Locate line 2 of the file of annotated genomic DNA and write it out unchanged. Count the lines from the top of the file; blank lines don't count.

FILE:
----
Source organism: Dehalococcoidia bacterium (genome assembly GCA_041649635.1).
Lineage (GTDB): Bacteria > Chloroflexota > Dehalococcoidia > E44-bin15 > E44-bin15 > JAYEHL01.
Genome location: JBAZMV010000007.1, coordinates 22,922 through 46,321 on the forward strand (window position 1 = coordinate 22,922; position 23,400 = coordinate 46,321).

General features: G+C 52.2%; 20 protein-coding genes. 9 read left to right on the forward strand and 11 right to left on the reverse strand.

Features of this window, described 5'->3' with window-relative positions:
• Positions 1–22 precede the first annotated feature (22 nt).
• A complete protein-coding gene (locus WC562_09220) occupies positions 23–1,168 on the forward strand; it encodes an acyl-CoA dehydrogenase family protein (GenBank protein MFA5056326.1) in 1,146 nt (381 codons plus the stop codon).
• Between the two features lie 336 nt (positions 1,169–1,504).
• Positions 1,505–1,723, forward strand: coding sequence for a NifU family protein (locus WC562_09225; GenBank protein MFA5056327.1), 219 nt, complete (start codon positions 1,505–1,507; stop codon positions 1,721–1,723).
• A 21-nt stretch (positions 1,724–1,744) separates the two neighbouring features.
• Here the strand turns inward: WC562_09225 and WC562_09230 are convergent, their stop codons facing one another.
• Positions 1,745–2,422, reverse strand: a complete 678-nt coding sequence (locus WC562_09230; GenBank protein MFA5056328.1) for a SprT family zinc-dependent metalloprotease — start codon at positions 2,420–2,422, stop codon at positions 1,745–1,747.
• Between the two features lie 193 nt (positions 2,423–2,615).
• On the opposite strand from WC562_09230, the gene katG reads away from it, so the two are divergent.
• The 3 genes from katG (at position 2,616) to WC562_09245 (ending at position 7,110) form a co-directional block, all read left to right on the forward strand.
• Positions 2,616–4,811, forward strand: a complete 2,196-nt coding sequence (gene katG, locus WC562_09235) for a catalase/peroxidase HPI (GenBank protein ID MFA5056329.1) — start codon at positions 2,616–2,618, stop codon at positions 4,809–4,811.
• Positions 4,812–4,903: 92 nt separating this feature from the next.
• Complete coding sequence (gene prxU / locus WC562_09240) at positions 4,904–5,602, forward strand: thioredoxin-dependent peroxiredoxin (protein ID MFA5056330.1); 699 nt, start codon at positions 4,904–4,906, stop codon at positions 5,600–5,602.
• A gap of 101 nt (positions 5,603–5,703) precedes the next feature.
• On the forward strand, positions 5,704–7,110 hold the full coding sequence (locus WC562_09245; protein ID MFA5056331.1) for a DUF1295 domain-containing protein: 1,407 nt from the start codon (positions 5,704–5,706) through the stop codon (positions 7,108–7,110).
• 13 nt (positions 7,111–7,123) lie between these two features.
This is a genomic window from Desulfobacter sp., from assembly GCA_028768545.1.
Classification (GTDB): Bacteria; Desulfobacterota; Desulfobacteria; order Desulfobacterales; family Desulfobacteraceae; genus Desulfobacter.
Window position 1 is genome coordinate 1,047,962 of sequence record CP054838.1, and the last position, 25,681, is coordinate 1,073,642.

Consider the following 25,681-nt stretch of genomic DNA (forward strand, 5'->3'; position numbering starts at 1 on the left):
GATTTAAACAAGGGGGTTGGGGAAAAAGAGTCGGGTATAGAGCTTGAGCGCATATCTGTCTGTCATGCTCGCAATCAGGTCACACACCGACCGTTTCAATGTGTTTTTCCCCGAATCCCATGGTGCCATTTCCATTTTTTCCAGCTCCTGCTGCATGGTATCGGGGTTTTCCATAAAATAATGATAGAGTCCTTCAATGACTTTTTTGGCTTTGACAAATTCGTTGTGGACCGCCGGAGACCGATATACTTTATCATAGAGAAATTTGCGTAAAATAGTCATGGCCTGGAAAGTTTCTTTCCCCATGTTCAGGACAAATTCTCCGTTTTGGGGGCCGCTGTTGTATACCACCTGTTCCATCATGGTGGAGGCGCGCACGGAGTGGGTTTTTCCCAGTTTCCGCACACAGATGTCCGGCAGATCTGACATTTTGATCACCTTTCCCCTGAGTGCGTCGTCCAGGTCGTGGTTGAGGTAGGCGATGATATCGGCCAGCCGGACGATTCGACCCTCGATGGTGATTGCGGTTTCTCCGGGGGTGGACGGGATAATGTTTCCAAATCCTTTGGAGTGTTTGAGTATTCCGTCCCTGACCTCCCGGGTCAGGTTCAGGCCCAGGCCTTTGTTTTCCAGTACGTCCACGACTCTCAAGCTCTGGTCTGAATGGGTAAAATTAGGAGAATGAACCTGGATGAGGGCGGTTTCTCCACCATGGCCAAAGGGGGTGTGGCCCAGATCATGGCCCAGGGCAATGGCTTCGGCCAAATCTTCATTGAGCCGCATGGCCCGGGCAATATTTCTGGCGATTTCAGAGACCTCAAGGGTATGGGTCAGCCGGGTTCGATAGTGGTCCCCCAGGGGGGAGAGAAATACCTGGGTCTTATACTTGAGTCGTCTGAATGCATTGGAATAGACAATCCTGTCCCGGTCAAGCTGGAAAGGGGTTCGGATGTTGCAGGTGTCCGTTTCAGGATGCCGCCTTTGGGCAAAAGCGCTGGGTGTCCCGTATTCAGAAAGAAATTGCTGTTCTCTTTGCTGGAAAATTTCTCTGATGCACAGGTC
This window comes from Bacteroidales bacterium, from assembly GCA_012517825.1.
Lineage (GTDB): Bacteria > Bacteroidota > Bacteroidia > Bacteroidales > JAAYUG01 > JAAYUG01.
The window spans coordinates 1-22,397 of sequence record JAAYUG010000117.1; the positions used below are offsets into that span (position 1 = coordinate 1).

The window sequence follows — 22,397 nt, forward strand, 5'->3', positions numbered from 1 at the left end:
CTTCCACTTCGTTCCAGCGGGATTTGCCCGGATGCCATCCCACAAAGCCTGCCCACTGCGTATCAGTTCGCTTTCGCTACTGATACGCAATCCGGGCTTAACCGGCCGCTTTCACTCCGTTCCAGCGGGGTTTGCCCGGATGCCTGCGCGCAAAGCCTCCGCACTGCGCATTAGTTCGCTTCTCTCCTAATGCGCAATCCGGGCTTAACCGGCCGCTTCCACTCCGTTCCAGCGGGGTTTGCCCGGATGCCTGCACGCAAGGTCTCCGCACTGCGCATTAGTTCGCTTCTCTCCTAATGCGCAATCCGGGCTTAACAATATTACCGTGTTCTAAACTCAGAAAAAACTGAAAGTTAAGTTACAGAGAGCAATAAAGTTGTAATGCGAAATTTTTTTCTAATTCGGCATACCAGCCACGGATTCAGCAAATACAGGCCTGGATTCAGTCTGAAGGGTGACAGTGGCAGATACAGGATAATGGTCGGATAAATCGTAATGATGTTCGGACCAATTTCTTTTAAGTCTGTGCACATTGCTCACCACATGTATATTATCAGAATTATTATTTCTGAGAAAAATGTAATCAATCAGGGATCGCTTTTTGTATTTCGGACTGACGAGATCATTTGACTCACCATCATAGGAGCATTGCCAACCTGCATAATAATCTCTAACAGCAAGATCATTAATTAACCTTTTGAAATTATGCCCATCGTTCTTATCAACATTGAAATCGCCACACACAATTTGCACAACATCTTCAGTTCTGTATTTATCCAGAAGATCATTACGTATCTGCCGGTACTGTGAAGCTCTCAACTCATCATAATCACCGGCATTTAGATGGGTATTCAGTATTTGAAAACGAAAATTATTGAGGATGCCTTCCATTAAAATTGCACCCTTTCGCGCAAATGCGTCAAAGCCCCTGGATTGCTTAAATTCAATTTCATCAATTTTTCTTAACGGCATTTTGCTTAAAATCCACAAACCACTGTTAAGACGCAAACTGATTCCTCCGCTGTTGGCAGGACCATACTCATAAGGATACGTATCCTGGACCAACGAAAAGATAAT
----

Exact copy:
Lineage (GTDB): Bacteria > Chloroflexota > Dehalococcoidia > E44-bin15 > E44-bin15 > JAYEHL01.